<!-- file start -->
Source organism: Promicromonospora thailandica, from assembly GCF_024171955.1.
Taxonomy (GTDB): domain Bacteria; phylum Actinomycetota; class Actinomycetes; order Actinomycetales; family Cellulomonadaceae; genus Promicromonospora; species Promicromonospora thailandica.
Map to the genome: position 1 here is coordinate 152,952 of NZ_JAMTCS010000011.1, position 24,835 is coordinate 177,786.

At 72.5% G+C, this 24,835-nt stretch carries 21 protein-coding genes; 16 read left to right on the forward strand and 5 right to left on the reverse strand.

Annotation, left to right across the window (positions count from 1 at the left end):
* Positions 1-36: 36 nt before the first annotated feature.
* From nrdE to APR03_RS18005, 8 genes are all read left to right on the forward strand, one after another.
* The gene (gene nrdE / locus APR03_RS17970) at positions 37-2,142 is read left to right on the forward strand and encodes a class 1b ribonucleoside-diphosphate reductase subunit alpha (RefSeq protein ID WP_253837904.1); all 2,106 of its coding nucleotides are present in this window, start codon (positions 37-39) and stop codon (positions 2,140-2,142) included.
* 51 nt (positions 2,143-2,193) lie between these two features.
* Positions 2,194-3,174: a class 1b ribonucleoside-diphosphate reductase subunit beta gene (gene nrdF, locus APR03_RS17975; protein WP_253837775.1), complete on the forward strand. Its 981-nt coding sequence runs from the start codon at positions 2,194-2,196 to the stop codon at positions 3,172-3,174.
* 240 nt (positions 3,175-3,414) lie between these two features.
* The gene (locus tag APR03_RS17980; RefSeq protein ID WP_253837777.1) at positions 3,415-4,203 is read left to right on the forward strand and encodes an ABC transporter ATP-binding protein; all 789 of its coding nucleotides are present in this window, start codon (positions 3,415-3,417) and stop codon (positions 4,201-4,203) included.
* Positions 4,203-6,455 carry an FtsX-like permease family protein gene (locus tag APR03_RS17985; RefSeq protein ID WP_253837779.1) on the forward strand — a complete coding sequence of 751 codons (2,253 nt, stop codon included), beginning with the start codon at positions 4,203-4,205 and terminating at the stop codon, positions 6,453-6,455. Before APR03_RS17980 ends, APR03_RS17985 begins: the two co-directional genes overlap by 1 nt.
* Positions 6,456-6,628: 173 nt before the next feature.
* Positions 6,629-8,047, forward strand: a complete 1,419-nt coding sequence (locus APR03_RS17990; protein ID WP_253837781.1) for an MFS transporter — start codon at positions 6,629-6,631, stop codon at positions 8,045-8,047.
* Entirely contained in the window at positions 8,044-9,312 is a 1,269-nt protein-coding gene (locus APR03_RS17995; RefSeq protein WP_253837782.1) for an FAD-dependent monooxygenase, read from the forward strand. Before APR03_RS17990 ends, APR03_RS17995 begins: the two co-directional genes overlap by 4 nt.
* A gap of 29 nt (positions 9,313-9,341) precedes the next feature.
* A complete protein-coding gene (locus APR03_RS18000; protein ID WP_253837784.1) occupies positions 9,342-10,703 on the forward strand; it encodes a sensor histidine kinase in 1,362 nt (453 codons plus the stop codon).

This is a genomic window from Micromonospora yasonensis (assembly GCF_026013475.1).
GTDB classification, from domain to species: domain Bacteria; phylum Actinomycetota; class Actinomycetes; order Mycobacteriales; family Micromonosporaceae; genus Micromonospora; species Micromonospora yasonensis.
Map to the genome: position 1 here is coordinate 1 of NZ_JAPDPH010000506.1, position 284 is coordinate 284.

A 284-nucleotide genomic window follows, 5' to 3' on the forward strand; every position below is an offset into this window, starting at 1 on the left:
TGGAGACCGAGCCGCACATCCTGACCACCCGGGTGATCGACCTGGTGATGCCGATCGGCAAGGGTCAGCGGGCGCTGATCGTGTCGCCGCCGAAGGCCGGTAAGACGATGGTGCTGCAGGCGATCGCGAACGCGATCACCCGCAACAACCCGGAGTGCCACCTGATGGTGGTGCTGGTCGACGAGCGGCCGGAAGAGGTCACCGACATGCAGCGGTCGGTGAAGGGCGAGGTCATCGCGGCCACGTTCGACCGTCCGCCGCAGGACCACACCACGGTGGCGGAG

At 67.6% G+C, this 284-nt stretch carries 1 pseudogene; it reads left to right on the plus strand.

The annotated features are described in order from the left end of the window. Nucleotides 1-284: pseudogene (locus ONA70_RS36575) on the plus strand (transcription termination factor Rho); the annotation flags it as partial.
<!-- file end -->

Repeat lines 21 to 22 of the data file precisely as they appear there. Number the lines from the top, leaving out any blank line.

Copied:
Map to the genome: position 1 here is coordinate 1 of NZ_JAPDPH010000506.1, position 284 is coordinate 284.

A 284-nucleotide genomic window follows, 5' to 3' on the forward strand; every position below is an offset into this window, starting at 1 on the left: